Hi there, this is the beginning of a product documentation series that I will be sharing in the coming months. Starting with Product Vision, I will also be writing on the product roadmap, product requirement document, go-to-market strategy, and some other important documents often used in product management.
Having an idea about a product is not enough. There has to be a motivation behind the idea that drives you to always want to be successful at it. A product vision inspires you and your team by communicating the purpose of your product to everyone involved in building it; it helps to provide motivation when there’s discouragement (as there always will be) and acts as the product’s true north star. Product vision also helps to pass across the reason for your product and its ultimate goal succinctly to the users at their first glance at it.
A product vision is a long-term, overarching plan for your product, with an articulation of how you will get there. Gibson Biddle
The product vision enables teams to embrace a long-term mindset along with a somewhat flexible, step-by-step approach that helps the team navigate from where it is today to its hoped-for future. A product vision should be inspirational and ambitious and must be driven by your reason for building the product in the first place.
It should answer the question of why you are creating a product and what your company hopes to accomplish with it in the future. The goal is to make your product vision the cornerstone of every decision made about the product and that everybody in the company knows the “why” behind the product.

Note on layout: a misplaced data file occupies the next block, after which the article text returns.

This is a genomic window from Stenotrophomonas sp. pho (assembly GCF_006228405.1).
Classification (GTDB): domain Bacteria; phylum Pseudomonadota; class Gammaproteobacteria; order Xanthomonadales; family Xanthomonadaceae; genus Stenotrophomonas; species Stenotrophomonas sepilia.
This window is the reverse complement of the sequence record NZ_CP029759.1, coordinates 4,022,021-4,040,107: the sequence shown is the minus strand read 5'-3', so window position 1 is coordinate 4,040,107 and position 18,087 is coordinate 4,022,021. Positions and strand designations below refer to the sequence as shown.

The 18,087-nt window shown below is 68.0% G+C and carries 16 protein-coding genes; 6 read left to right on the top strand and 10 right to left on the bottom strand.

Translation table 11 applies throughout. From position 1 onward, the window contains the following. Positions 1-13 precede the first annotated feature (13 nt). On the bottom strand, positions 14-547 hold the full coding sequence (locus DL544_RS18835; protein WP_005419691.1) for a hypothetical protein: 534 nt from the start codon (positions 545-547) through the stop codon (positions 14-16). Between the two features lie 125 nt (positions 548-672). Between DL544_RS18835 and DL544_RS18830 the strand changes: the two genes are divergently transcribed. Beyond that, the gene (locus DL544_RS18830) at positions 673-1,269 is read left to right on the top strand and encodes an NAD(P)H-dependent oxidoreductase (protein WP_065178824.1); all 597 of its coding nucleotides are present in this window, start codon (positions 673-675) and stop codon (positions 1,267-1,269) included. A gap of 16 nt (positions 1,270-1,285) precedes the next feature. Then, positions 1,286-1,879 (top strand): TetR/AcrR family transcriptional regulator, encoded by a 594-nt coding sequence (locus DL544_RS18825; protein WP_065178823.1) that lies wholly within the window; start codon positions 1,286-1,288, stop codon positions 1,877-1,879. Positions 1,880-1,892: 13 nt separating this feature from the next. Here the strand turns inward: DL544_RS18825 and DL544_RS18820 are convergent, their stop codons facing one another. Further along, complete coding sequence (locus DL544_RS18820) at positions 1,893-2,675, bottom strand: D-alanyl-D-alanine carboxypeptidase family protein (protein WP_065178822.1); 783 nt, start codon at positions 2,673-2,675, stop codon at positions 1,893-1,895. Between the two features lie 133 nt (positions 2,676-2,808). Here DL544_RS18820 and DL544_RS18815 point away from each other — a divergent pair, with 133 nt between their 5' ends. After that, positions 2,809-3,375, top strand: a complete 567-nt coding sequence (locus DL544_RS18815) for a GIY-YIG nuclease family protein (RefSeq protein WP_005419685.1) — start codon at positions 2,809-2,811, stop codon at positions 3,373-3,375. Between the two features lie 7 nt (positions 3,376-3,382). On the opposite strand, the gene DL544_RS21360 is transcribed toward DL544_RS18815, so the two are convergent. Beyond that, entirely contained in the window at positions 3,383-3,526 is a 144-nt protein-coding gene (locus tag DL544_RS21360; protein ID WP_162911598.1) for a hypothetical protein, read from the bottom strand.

Some of the most powerful product vision statements come from some of the world’s most successful companies. This is not a coincidence. These organizations developed compelling product visions that helped keep everyone on the team steering in the same direction — toward a shared, high-level goal for their products.
For instance, Microsoft’s vision (at the time of founding) was to have a computer on every desk and in every home. This vision statement is highly ambitious and would have been perceived as ridiculous in 1975 when the company was founded.
This is the point of having a product vision; to think beyond your present world and imagine what the ultimate goal of your product idea will be in n+ years (Preferably 2–5years for software companies and 5–10 for hardware companies).
Here are some of the best examples I picked
Sonos: Fill every home with music.
Google: To provide access to the world’s information with one click.
Instagram: To capture and share the world’s moments.
LinkedIn: To connect the world’s professionals and make them more productive and successful.
IKEA: To create a better everyday life for the many people.
Tesla: To accelerate the world’s transition to sustainable energy.
Paypal: That every person has the right to participate fully in the global economy, and that we have an obligation to empower people to exercise this right and improve financial health.
What Product Vision is not!
- A vision statement is not a series of initiatives aimed at achieving your goal. There should be a clear distinction between your product vision and product strategy. The former is the overview, vague idea of where you see yourself while the latter is the step-by-step process of achieving this idea.
Product vision is the long-term goal while product strategy is the step-by-step plan to achieve the goal.
It is important to note that the product strategy is dependent on the vision. So it is much needed to have a clearly communicated and understood product vision before setting out to work on the strategy as the vision is what inspires the strategy.
- A product vision statement is not the same as your mission statement. Mission statements define a company’s objective and its approach to reach it, while a product vision statement describes where the product aspires to be in the future (near).